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Amsterdam orders pot cafés to close

The city will no longer allow ‘coffee shops’ near schools


 

Amsterdam orders pot cafés to close

The city of Amsterdam ordered nearly one-fifth of its cannabis cafés to close by 2011 in order to comply with national legislation designed to protect children from drugs. The targeted “coffee shops,” which sell marijuana and hashish as well as caffeinated drinks, all operate within 250 m of a school. Peter Veling, a Cannabis Union spokesman, thinks it’s overkill, pointing out that stiff penalties already exist for selling to under-18s: “They know a school-aged customer found on the premises would mean instant closure of the coffee shop.”

One of the most famous dope hangouts affected by the law is the Bulldog café in the Leidseplein, a popular tourist mecca. Located in a former police headquarters, it was opened on April Fool’s Day in 1985. Though Margriet Bosman, principal of the nearby high school, opposes the new rule—“We actually think it’s just for show”—her underage students admit it isn’t difficult to buy marijuana from the 228 coffee shops in the city.

The new rule is apparently part of a rethinking of permissive drug policies in the Netherlands, which effectively decriminalized marijuana use in 1976. At a recent “weed summit,” mayors pushed for a regulated supply system to cut criminals out of the cultivation and wholesale trade. One city, Eindhoven, proposed setting up a marijuana plantation pilot project to grow pot for its coffee shops. Two towns near the Belgian border, tired of the stoner tourist trade and resultant crime, are forcing all their cannabis cafés to close. A fourth is considering restricting sales to Dutch citizens.

A government report evaluating its current drug strategy is due next year. However, given that 80 per cent of Dutch citizens opposed shutting down the coffee shops in a recent poll, a total ban is unlikely.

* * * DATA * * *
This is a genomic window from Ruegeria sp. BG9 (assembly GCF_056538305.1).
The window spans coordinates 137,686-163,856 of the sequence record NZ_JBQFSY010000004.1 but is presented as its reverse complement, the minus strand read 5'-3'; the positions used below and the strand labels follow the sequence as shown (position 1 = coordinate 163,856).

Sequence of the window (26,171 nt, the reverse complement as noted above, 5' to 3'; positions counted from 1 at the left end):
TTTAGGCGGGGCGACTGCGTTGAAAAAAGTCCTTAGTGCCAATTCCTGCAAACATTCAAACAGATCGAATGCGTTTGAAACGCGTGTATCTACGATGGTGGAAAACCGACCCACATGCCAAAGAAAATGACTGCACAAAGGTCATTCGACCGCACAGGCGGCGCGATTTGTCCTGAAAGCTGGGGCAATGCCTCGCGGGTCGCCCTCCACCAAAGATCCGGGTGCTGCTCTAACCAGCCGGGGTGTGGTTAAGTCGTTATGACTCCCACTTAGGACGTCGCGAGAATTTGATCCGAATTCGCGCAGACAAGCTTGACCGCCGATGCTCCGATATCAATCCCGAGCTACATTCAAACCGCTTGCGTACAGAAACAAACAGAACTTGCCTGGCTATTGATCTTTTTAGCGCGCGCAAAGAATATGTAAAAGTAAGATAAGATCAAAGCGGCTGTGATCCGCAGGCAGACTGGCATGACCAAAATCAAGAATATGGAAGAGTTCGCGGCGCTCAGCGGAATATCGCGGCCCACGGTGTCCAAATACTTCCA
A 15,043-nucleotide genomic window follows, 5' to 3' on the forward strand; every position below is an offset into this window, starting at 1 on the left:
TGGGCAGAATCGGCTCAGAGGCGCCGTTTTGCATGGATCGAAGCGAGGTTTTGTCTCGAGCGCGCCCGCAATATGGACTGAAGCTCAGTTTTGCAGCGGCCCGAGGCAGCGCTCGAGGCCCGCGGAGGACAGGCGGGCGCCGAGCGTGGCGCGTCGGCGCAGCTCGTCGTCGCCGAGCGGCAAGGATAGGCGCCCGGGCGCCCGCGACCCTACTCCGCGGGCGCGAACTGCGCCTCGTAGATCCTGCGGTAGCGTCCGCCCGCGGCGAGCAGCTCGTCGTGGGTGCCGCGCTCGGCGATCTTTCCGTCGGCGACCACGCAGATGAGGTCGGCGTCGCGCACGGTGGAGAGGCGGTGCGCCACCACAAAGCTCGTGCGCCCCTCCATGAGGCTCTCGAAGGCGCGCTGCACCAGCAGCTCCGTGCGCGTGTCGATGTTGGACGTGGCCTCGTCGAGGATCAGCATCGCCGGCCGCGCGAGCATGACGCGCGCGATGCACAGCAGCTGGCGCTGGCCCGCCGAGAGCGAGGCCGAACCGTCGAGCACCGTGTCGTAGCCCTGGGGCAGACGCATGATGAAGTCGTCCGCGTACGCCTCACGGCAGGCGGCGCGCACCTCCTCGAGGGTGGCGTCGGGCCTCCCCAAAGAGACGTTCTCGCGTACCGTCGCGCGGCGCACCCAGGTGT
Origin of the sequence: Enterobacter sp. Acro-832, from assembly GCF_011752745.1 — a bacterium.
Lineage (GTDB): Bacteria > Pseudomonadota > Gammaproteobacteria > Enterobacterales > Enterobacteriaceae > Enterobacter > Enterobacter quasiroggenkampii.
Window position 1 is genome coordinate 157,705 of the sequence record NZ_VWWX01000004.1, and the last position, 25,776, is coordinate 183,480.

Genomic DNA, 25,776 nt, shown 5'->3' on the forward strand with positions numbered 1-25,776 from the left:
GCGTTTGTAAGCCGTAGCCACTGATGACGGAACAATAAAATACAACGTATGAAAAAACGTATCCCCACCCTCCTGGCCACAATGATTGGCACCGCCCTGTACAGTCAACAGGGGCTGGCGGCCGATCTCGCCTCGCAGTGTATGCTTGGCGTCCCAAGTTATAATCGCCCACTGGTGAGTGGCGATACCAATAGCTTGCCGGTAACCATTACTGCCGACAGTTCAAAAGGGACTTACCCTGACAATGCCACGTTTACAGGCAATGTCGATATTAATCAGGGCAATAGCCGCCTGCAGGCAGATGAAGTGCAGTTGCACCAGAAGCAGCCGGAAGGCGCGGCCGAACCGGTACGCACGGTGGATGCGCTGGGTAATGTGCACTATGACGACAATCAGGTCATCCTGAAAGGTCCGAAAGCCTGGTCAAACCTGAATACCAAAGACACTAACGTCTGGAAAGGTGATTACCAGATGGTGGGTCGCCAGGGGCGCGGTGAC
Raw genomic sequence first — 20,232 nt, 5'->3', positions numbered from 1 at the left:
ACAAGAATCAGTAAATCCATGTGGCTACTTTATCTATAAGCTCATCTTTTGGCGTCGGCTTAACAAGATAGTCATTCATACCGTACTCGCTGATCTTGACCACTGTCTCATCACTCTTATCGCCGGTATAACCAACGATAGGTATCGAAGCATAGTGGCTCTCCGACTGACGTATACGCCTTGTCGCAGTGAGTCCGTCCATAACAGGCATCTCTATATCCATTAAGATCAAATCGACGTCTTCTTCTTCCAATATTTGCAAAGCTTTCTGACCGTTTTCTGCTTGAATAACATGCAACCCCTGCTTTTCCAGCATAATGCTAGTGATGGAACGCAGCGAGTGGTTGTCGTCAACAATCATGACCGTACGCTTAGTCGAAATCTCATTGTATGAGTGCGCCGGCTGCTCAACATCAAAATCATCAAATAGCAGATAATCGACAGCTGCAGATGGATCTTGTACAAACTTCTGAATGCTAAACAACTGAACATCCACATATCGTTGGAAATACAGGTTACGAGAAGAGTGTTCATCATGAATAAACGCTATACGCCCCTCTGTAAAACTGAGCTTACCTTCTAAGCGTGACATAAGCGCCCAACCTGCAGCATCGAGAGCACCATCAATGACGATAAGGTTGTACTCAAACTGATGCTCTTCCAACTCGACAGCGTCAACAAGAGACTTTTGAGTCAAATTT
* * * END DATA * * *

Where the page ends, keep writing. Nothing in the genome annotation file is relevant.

News of Amsterdam’s café closures came days before a nationwide halt to the sale of fresh “magic” mushrooms. That ban was announced after a number of incidents, including the death of a 17-year-old French girl, who jumped into a canal while high on the hallucinogen in March.


 

Amsterdam orders pot cafés to close

  1. Couldn’t they just move the schools?

  2. I don’t think this should phase anyone in Canada. Most proponents of legalization here suggest that any marijuana sold should be produced under regulated conditions. There will always be some trade in ‘the strong stuff’, but it would be an enormous blow to criminal organizations to no longer profit from this billion dollar industry.

  3. “The targeted “coffee shops,” which sell marijuana and hashish as well as caffeinated drinks, all operate within 250 m of a school.”

    Do the pols think kids can’t walk more than 250m from their school? And what about when they are at home or visiting their friends. This is just the first step in trying to ban coffee shops entirely.